MCCOY is so excited to have two 10-week AmeriCorps VISTA Members serving with us this summer! Krystin Gehrich (left) is a recent graduate of Ohio University (BA Psychology) and Amy Karch (right) is recent graduate of Indiana University (BA International Studies). Both young women are truly impressive and well-poised to change the world! In the past three weeks, they have made significant contributions to MCCOY’s Early Intervention and Prevention Initiative (Krystin) and the Youth Program Quality Assessment (Amy). In the fall, Krystin is heading west to grad school in Montana (yi-haw!) and Amy is currently looking for employment in her fantastic hometown: Indianapolis. So far, I can personally attest to the high quality of her work : ) The VISTAs and I are the only staff members who do not have an office window. These ladies were clever enough to create their own!
I can truly remember times when I wanted to skip school and my parents did not support it. They valued education – of course they never said it so succinctly. As I grew up and found a liking for school through involvement in many school activities and support from teachers, friends, and schoolmates, I began to value school too. The strange thing is that I wonder when persons don’t have that support and never feel connected to school, what keeps them coming back each morning. The answer has never been clear but I wonder. My research in truancy and social bonding in the school context continues to unveil a lot of information as to who is responsible for establishing this connection. The response form the research is that parents have outsourced and feel that the responsibility lies with the school primarily; the school on the other hand believes it lies with the parents. Regardless of the answer, today we have millions of children throughout the US absent from formal school systems everyday. Thus, building the connection and relevance to school is a must. Schools have accepted this responsibility but believe that their primary role is to educate not socialize. Hence the quandary; when parents believe they have outsourced the care and education of their children to the schools, who socializes the child? Granted there are many types of truant students as Reid (2000) reminds us. They range from lesson absent truants to parentally condoned absent truants. The question that remains is “Are the practices and policies we have in place for truants responding to the real types and categories of truants that exist?” OR “Are we simply preaching to the choir of students that love school and want to attend but must help parents or simply can’t get up in time for school and miss the bus?” If we don’t take the time to categorize students by type of truancy the little money we have invested in this population may be used on incentives and strategies that don’t yield the most desired outcomes. Please don’t get me wrong that I think we are doing sufficient already; to the contrary, I believe that as a society we have lost sight of the children at the center of the discussion on truancy. We have focused too much on the parent and the parents are too caught up in blaming the school for not doing enough. As such the change, from my perspective is simply 1) set a common definition of truancy, 2) begin to organize the data we have on truancy by categories and types of truants, 3) then use the newly generated data to target specific challenges experienced by different types of truants keeping both parents, schools and students accountable for the changed behavior. Let me hear your thoughts on truancy and what we should do.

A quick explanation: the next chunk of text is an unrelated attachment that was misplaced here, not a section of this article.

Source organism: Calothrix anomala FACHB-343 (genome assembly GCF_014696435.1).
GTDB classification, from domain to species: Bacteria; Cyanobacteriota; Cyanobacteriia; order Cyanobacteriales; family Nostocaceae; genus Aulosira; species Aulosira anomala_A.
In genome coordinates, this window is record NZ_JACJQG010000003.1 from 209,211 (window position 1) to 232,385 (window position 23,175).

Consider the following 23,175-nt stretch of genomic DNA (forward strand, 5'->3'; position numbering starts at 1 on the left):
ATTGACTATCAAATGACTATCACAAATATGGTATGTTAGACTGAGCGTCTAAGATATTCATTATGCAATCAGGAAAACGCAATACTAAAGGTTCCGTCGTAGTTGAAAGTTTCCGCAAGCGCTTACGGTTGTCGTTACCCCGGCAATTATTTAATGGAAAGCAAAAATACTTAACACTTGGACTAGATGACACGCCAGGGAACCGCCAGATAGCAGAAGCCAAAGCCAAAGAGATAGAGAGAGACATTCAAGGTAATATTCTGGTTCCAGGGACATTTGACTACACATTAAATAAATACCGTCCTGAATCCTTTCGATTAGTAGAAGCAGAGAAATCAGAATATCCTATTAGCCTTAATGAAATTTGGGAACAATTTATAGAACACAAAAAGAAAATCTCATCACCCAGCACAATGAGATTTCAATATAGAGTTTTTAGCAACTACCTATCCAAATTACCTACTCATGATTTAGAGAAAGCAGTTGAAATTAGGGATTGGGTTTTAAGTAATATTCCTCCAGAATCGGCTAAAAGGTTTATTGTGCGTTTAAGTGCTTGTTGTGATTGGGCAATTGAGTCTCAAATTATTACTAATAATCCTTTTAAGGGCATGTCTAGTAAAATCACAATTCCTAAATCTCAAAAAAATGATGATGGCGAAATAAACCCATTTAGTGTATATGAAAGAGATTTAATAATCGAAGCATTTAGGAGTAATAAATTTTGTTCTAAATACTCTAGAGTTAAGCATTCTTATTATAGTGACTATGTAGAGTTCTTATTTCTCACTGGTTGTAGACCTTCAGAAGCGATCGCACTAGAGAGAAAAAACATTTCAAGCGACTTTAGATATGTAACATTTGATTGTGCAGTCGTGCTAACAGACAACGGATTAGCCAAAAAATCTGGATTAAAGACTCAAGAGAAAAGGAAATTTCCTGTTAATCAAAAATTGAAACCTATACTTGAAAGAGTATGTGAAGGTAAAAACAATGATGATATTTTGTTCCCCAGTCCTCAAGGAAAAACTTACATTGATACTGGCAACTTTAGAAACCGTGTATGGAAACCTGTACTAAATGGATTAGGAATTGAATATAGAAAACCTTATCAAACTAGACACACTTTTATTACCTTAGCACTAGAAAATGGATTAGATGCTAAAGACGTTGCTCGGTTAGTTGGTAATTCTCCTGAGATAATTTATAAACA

On the evening of Saturday, July 17, 2010, after the Indiana Black Expo ended three separate shootings occurred and 10 teenagers were injured. Due to the violent incidents, the Summer Celebration Task Force (“SCTF”) was formed under the direction of IBE’s Board of Directors. The purpose of SCTF was to develop strategies to help create a safer downtown Indianapolis District during Black Expo Summer Celebration and Circle City Classic. The primary objective of SCTF was to develop an Action Plan to help IMPD address safety issues for downtown patrons during this time.
The Task Force came up with a security plan that will have approximately 500 law enforcement officers deployed on the streets to deter criminal behavior. The two pick up and drop off points for parents will take place at (1) Maryland and West Street at the east side curb (located by Victory Field); and (2) Capital and Ohio on the south curb lane. Light towers will be erected in dark areas and the curfew will be enforced.
In addition to the Security Plan, the SCTF proposed three additional actions. First in an effort to reunite families and to attract more youth inside the venue, IBE will relocate the youth events inside the Indiana Convention Center on the second Saturday of Summer Celebration. The second action is to increase the number of volunteer participants of Ten Point Coalition’s faith based patrol. The third action is to launch a media campaign to promote safety and nonviolence.
The SCTF believes that by implementing strategies to attract the youth inside the venue, increasing the volunteers in Ten Point Coalition’s patrol program and launching a marketing campaign to include effective messaging on expected behaviors of youth and families during Summer Celebration, the above actions will assist IMPD with minimizing the risk of violent incidents during the event.